Interest in novel prosthetic control techniques
This study looked at upper limb amputees’ interest in new prosthetics. There was lower interest in anything that involved invasive surgery, especially involving the brain and a ceiling effect on the desired level of functionality.
Many upper limb amputees abandon their prosthetics, but may be interested in a new evolution of prosthesis. A survey was device to assess the population’s interest in certain types of prosthetics.
Of respondents who were not excluded, 72% were currently using a prosthetic and 55% deemed the use a necessity for everyday life. Less than half the users were satisfied with their functional abilities. However, 82% of non-users also showed dissatisfaction in their current functional ability.
Most interest was showing in Myoelectrical controlled prosthetics and very little in cortical interfaces. Many participants stated that this lack of interest was due to the brain surgery needed. However, for the myoelectric control there were also concerns raised about price, weight and durability.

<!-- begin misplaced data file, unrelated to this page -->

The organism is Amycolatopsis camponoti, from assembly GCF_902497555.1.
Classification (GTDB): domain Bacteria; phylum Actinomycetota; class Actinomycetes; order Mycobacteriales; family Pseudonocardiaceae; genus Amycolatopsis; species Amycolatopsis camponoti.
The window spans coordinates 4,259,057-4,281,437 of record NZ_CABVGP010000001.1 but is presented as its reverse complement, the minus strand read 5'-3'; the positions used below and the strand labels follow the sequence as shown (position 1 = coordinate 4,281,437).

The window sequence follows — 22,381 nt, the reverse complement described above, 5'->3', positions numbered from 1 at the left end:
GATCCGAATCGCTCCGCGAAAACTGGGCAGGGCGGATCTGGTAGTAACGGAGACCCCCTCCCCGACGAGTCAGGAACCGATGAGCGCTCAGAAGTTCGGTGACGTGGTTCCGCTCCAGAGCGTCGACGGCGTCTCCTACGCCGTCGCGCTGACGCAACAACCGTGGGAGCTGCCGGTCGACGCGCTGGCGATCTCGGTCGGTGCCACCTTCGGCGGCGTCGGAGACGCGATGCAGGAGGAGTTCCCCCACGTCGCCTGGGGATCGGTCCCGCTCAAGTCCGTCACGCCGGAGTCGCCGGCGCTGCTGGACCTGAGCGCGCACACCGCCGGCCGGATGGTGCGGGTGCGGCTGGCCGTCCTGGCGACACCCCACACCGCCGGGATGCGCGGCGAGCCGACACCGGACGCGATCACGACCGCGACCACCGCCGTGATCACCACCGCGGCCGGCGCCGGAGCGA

The researchers were surprised to note that amputees were least interested in the most advanced performance level prosthesis and more moderate levels, stating a ceiling effect. The amputees general preferred a natural looking hand, which could perform a certain number of tasks well.
Video: First hand that can feel:
Would you undergo brain surgery if it improved your fine motor skills or if it meant you could feel again?
> From: Engdahl et al., J Neuroeng Rehabil 12 (2015) (Epub ahead of print). All rights reserved to 2015 Engdahl et al. Click here for the Pubmed summary.